Georgi spent a winter and a summer in Irkutsk, he got interested in agriculture, noting that the farming in the city was not fruitful due to the early advance of the “great frosts”. He also familiarized himself with the local methods of growing hops.
The trip along Baikal and Transbaikalia lasted for almost two years. It could not by any means be called an easy one: a new severe climate, no roads, unreliable boats, lack of food and money, the threat of unknown contagious diseases... However Georgi, who was older than 40 years then, survived the difficulties of field life with dignity.
We can call Johann Georgi a pioneer, a man who was the first to sail along the entire coastal edge of the lake, made a detailed description of the things he saw, paying particular attention to the mountain ranges surrounding Baikal. He reached the mouth of the Selenga River and stopped there, observing the way Baikal gets covered with ice with great interest, later the scientist emphasized the incredible transparency of the lake’s water. The scholar also became acquainted with the nature and landscape of the eastern coast, from the mouth of Verkhnyaya Angara to the mouth of the Barguzin River.
Such a thorough study of the territory allowed Georgi to be one of the first (after Pallas) to propose a version of the catastrophic, disastrous (tectonic) origin of the lake. He wrote that, most probably, during a strong earthquake, a part of the valley of the Verkhnyaya Angara River sank, and Baikal appeared in the place of this depression. The proof of this fact is presented by “strongly dissected mountains on the coast, steep and rocky lake coast, rocky coastal islands - the fragments of former mountains, as well as immensely deep waters near the cliffs...”
At the same time, Georgi was engaged in survey of some parts of the lake coast, when he traveled on a flat-bottomed boat together twelve more sailors: he visited the Maloe More Strait, Olkhon, and Chivyrkuy Bay... The result of this survey was a map of Baikal with a scale of 10 versts per inch (1: 420,000).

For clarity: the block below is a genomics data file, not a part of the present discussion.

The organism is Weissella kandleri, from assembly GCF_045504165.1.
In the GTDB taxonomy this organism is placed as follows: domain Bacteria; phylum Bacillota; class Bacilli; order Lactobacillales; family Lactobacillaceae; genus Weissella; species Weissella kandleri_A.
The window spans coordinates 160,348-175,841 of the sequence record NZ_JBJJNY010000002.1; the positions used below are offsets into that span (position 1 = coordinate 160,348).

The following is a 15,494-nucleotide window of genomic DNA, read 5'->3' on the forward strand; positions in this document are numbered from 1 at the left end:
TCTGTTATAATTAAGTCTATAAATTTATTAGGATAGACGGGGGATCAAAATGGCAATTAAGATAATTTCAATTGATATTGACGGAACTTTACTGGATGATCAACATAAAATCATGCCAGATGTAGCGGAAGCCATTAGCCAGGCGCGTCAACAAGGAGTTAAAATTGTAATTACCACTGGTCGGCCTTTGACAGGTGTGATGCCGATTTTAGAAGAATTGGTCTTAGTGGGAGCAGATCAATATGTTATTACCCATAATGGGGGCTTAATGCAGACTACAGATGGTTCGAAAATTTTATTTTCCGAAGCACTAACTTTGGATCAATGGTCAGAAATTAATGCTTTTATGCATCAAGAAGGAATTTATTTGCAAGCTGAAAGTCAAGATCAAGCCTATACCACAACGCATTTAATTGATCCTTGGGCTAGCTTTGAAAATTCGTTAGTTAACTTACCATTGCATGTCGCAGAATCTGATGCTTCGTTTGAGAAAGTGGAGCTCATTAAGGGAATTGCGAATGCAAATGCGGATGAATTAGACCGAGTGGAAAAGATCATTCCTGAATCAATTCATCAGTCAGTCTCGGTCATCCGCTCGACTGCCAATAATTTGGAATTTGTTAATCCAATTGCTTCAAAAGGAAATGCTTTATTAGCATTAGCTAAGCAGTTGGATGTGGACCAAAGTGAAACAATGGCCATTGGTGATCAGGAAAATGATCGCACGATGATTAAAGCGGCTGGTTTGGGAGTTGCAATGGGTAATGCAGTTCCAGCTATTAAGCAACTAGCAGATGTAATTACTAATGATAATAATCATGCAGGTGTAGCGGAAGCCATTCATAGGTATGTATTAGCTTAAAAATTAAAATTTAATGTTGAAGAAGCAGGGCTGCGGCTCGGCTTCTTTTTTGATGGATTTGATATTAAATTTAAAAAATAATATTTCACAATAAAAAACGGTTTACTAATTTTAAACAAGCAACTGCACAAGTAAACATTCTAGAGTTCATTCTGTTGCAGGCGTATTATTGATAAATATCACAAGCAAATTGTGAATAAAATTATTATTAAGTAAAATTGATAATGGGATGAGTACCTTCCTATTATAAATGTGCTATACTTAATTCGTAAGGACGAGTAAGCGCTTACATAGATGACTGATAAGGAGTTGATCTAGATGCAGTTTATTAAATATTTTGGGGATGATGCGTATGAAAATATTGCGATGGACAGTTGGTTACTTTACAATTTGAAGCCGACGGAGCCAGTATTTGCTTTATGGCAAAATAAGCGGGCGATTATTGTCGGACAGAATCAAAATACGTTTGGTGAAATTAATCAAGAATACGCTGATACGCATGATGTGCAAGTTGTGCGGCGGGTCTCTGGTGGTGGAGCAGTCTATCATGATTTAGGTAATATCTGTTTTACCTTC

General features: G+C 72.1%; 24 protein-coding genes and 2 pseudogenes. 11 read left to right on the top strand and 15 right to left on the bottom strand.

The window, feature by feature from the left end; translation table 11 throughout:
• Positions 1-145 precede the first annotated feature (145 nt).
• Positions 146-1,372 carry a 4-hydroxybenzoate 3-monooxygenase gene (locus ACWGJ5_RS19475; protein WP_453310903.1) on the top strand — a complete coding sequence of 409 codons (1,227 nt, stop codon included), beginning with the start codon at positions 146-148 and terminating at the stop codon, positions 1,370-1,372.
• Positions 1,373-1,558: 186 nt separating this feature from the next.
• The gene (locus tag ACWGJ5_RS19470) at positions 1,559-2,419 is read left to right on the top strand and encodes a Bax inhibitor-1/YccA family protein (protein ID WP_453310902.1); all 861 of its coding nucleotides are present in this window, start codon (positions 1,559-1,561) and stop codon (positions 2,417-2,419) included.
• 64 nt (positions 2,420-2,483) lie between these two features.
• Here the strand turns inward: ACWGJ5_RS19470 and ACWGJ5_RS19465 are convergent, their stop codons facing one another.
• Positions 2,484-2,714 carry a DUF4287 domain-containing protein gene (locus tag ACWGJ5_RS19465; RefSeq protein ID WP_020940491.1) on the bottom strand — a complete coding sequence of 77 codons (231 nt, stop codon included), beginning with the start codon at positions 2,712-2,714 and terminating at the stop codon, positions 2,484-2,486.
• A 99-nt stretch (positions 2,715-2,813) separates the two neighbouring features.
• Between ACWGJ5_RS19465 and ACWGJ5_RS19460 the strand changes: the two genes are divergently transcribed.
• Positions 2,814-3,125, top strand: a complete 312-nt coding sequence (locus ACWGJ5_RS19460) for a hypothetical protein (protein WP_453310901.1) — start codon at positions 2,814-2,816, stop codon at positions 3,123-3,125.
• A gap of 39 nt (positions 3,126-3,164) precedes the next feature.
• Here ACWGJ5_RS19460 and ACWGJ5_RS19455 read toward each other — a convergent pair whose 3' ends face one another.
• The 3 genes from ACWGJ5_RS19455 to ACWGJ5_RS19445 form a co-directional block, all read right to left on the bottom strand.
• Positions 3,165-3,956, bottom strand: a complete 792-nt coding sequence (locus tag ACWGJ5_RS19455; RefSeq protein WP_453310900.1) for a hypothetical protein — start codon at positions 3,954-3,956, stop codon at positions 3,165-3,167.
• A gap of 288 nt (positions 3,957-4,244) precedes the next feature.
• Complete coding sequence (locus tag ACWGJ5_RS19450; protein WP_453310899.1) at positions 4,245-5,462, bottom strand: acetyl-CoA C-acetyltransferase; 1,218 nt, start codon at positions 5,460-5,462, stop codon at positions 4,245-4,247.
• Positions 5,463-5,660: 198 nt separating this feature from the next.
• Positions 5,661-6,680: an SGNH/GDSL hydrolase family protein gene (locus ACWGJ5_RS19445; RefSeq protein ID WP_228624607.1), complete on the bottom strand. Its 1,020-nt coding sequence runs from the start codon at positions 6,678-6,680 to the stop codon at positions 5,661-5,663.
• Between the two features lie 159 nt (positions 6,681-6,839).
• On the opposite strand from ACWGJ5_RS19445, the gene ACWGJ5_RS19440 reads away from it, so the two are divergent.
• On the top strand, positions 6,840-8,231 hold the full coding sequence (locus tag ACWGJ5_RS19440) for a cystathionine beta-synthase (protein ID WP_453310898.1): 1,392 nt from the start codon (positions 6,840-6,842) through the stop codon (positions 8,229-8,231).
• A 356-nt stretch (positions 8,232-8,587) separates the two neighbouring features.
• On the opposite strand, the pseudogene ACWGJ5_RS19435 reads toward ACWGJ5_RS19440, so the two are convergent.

The travel made it possible to collect information about the fauna of the lake. Georgi was the first to study the Baikal omul (Arctic cisco) in such great detail, defining it as a “wandering whitefish”; he gave a more detailed characteristic of the ringed seal - the “Baikal seal”, tried to compile a list of fish of Lake Baikal; studied the features of the catch of fish and seals.
In his notes, Georgi sufficiently covered the specifics of the fauna and flora of the coast, identifying more than 730 species of Baikal flora. Besides, he compiled a herbarium of unique local plants.
One more direction of the expedition activities of Ivan Gotlibovich will forever link his name to the Russian science. In fact, he created the first ethnographic work in Russia (“A Description of All the Nationalities That Inhabit the Russian State, Their Everyday Rituals, Beliefs, Habits, Dwellings, Clothes and Other Features”) which contained a unique set of information about Baikal “foreigners” - Buryats and the Tunguses, their resettlement, lifestyle, spiritual culture, shamanism...
One of the most beautiful flowers once brought from South America to Russia is called after Johann Gottlieb Georg in Russian – “georgin” (which means “dahlia” in English). Such Russian name was assigned to the flower by the botanist Carl Willdenov in 1803.
The Professor of Irkutsk State University, Doctor of Biological Sciences Fedor Eduardovich Reimers spent his entire life working on plant physiology. He began as a simple teacher, later becoming a Director of the Siberian Institute of Plant Physiology and Biochemistry and a corresponding member of the Academy of Sciences of the USSR.
Not only Siberian peoples considered the bear to be the Master of the Taiga, but namely Siberians turned their attitude to the bear into a cult. Moreover, this cult played an important role in the rites of hunting magic and everyday life.
It turns out that elderly people did not always enjoy the care and respect of their relatives and tribesmen. An old woman who was doomed to die of hunger not to be a burden for her tribe was fed the best meal for the last time and dressed in white clothes, like for a wedding...
He was able to truly love a land that forgives no mistakes, but makes you learn what you are capable of. This land makes you real. “Key to Baikal” tells you the story of Richard Maack - a teacher who fell in love with Siberia, who could become a great scientist and discoverer and nearly sacrificed his life for it.